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The Daily Wildcat

The Daily Wildcat


    “Campus Health acupuncturist eases students’ pain, anxiety with needles”

    Linda Joy Stonem a licensed acupuncturist, demonstrates the application of a needle into a point on her hand. Dr. Stone accepts patients in the Womens Health Center at Campus Health Service.
    Linda Joy Stonem a licensed acupuncturist, demonstrates the application of a needle into a point on her hand. Dr. Stone accepts patients in the Women’s Health Center at Campus Health Service.

    Linda Joy Stone, a licensed acupuncturist at Campus Health Service, does not describe herself as a healer, but rather as a “”facilitator of change.””

    Passionate about her work and what it has to offer, Stone wishes to demystify this ancient Eastern treatment to the West.

    She explains that acupuncture has proven highly successful with “”student stressors”” such as overworking, fatigue, anxiety, depression and muscle pain, and can help treat addictions and relieve chronic migraines as well.

    According to traditional Chinese medicine, these common ailments of students are merely obstructions or disturbances of an individual’s qi, (pronounced chee,) or vital life force, Stone said.

    “”Where there is pain, there is an acupuncture point,”” Stone said.

    Humans have a matrix of energy circulating throughout the body, Stone said. Disturbances in the body’s energy circulation are common and simply need a jumpstart to restore balance, she said.

    “”Acupuncture is like fine-tuning a musical instrument or recalibrating the body-mind so that it can reflect harmony and balance,”” she said.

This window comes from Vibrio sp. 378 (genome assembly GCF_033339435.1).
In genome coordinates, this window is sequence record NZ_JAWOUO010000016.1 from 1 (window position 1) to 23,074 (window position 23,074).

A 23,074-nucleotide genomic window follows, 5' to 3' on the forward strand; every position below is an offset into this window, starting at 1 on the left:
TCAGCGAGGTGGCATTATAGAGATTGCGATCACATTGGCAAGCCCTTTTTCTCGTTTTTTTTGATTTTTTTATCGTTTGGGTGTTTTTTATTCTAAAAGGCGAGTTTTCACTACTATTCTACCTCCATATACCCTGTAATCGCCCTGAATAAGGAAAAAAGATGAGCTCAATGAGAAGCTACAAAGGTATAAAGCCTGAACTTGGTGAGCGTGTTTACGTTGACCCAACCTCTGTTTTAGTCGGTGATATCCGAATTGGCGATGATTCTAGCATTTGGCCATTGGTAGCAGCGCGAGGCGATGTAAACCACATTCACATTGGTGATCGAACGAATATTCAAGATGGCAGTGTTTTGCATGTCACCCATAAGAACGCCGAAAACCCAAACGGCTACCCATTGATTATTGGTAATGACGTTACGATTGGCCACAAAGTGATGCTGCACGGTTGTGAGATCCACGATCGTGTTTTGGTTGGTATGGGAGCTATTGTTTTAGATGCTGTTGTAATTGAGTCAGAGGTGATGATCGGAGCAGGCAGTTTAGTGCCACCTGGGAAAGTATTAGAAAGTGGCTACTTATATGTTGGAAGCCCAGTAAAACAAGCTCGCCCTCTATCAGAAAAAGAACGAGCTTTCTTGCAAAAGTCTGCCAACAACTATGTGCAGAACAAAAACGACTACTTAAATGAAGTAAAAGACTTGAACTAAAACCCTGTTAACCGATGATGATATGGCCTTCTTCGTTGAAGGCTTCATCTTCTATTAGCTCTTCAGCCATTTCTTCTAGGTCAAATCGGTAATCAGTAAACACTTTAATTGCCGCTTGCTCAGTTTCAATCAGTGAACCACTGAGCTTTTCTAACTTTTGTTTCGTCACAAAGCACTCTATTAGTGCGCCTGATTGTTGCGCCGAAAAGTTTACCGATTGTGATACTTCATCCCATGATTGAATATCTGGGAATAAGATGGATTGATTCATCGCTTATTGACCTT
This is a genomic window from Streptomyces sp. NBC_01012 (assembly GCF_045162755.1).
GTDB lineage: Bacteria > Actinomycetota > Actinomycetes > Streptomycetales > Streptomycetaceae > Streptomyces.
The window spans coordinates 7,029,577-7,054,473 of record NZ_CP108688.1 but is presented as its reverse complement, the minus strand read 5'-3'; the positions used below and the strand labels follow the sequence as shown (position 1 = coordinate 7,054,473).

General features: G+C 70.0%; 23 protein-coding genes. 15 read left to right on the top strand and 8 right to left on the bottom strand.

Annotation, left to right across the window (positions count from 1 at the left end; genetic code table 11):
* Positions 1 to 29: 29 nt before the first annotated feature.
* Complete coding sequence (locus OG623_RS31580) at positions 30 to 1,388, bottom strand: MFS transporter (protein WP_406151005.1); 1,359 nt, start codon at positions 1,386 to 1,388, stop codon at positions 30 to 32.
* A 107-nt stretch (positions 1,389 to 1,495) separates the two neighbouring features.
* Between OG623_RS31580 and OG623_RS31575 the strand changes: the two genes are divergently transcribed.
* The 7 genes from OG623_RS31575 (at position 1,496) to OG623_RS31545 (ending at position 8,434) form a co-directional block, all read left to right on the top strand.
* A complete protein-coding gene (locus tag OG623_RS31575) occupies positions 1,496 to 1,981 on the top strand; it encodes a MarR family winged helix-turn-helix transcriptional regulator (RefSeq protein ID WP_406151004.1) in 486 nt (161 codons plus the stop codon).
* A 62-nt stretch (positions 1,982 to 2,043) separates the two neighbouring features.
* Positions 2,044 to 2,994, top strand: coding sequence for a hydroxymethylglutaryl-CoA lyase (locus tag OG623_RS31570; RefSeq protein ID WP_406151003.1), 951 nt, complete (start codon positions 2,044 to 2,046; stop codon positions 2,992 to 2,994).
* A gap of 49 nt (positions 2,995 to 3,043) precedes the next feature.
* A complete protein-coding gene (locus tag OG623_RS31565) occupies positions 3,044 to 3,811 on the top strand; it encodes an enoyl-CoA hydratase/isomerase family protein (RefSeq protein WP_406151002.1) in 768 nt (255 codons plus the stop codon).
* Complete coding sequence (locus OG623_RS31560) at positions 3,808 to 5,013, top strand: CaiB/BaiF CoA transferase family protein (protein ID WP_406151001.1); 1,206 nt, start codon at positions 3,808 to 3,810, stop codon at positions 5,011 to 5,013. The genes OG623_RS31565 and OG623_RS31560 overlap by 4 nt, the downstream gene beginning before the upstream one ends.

However, for some UA students, the thought of puncturing the skin with needles as a remedy for stress or anxiety seems like a major oxymoron.

    “”I would never do acupuncture because I have a strong fear of needles, and it is an extremely unnecessary process to relieve stress,”” said John Peach, an economics freshman.

    According to Stone, acupuncture is far from painful, and often patients fall asleep during treatment.

    “”The needles are so fine that there is relatively little sensation,”” Stone said. “”Sometimes there is a brief electrical sensation or tiny pinch on insertion.””

    For other UA students, needles are nothing to fear and are a small price to pay for stress relief. Chelsea Hodges, a microbiology freshman, said, “”Why not? I’d do anything to relieve stress.””

    An average of 12 needles are inserted during treatment to different points on the body, Stone said.

    There are 365 points on the body connected to 14 meridians, or channels, that connect to internal organs, Stone said.

    In order to properly place the needles, Stone runs profiles of the patients’ history and checks pulses on both wrists, describing them as either weak or strong to determine where on the body the needles should be inserted.

    She also checks the tongue for any abnormalities because the different parts of this organ affect other body parts.

    For example, the tip of the tongue affects the heart and the sides affect the liver and gallbladder, Stone said.

    Stone has practiced acupuncture and Chinese medicine for almost 18 years. She received her education

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